For all of South Carolina’s ethics problems, the wining and dining and too-cozy relationships that used to drive legislative agendas have pretty much dried up since the Legislature passed a law to put some distance between lobbyists and lobbied.
The 1991 law, passed in response to the federal Lost Trust corruption sting, says anyone who gets paid to influence the Legislature must register as a lobbyist and file annual reports with the state. Lobbyists may not spend any money on legislators or other state officials, and they can’t donate to political campaigns. The state also limited how much organizations that hire lobbyists can spend on state officials.
Gov. Henry McMaster wants to provide nearly $430 million in tax relief in the upcoming state budget, representing about a quarter of the anticipated surplus.
The twin purposes of the law are to prevent lobbyists from using money to make their points and to force special interests to reveal their spending to influence our Legislature.
But while lobbyists no longer wield influence the way they once did at the Statehouse, they’re increasingly using those disturbing methods at the local level, where there are no such restrictions. Columbia’s State newspaper reported this summer that it found a strong correlation between $32,000 in gifts that officials from Midlands school districts accepted from construction companies, architects and law firms and the contracts those officials awarded for multimillion-dollar projects.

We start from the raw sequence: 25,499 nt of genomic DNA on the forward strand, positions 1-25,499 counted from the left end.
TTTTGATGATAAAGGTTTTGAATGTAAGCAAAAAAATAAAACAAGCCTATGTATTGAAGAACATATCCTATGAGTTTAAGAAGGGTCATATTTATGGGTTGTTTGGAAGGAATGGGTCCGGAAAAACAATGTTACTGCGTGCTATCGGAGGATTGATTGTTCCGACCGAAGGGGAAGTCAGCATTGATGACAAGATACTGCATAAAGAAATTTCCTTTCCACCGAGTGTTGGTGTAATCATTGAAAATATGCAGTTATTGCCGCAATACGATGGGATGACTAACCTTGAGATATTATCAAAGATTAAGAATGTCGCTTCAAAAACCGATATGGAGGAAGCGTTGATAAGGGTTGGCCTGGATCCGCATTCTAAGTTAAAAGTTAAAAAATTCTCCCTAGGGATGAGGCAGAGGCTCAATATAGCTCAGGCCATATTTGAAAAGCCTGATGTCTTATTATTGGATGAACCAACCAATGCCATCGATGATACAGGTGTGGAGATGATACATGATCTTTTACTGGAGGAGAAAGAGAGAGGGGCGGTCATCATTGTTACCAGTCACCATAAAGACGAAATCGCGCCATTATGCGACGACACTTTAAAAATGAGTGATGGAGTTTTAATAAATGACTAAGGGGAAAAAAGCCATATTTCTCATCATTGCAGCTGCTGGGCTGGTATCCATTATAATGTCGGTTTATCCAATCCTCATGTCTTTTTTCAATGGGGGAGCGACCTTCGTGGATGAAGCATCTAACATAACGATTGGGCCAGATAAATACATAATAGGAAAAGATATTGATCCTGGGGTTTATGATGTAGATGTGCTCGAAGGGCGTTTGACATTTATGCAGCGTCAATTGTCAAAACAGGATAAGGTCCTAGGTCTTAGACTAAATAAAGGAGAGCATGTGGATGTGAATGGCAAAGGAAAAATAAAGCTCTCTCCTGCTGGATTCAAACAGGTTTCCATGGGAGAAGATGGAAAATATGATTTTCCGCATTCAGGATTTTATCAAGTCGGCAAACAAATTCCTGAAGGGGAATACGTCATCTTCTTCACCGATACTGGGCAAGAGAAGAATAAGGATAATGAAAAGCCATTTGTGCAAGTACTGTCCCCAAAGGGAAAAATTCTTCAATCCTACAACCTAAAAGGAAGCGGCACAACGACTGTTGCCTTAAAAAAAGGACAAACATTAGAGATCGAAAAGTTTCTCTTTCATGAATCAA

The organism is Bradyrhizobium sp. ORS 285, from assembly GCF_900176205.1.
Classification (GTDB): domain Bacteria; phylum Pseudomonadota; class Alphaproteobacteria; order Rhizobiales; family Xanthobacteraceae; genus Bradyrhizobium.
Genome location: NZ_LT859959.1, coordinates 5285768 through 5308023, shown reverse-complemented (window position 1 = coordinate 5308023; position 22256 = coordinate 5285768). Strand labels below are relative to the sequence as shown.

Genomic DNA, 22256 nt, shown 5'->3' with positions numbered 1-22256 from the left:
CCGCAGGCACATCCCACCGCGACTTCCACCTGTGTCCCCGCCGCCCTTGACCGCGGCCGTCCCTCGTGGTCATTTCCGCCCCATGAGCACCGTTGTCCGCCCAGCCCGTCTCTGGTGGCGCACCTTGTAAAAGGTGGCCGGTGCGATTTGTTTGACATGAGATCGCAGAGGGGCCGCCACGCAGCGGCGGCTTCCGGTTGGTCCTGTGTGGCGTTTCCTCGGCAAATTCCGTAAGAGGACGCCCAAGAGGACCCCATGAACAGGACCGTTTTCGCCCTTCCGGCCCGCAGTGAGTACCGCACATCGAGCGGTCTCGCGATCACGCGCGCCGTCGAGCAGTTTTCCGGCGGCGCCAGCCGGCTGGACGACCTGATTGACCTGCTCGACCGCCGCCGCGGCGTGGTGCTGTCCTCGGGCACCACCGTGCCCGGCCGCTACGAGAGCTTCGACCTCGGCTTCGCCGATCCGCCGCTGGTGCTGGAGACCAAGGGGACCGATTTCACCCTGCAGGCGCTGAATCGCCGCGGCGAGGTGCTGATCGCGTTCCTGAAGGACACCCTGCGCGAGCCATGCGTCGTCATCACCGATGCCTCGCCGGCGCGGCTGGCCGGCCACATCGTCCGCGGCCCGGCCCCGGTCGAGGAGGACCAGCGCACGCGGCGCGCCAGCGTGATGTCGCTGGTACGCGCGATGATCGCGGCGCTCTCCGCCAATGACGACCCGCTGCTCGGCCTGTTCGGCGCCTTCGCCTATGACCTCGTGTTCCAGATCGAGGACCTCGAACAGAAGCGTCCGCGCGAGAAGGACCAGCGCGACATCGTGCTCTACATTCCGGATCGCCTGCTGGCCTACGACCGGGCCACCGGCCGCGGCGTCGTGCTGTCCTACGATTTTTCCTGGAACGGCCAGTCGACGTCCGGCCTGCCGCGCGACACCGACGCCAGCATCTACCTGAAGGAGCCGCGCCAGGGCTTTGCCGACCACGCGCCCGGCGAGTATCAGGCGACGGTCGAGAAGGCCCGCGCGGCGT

There’s no reason to think the same sort of corrupting behavior is not happening across the state, as local governments and school boards have more money to spend and as cities and counties consider ordinances that would have a big effect on businesses and lobbying organizations.
Technically, the S.C. ethics law applies to cities, counties and schools as well as state government. But in one important way, it doesn’t.
Clearly, it’s time to impose some restrictions on local lobbying. On Monday, Gov. Henry McMaster proposed just that. His state budget proposal requires anyone who lobbies city or county councils or school boards to register as a lobbyist and abide by the same restrictions as Statehouse lobbyists.
We don’t like the Legislature dictating local decisions to city and county councils, such as tax rates and land-use policies. But it’s perfectly appropriate to standardize policies about how government operates, by deciding for instance that all governments have to release certain types of information to the public and that all elected officials must report any campaign donations they accept, as state law already does.
It’s also appropriate for the Legislature to apply the same lobbying rules at the local level that apply at the state level. Indeed, some local governments have attempted to adopt their own lobbying restrictions, but that’s duplicative and probably less effective.
Mr. McMaster paired the local lobbyist restrictions with a plan to double the lobbyist registration fee from $100 to $200 a year to provide more money for “increased investigation and enforcement efforts by the State Ethics Commission.”
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That’s a worthy goal, and the pairing means it really is related to the budget, at least technically. But this is a question of what our state policy should be toward lobbyists, not simply how a state agency should spend its money, so it really ought to be addressed through separate legislation.
And while they’re at it, lawmakers should expand the definition of lobbyist to include people who have figured out ways to get around the current definition: lawyers, for instance, who meet with legislators to consult on how to draft legislation, or to explain their work, as well as advertising and public relations specialists and economists and engineers and other professionals who provide their own explanations.
The 1991 lobbying law was a good one. Legislators just need to bring it up to date to cover problems that didn’t exist back then.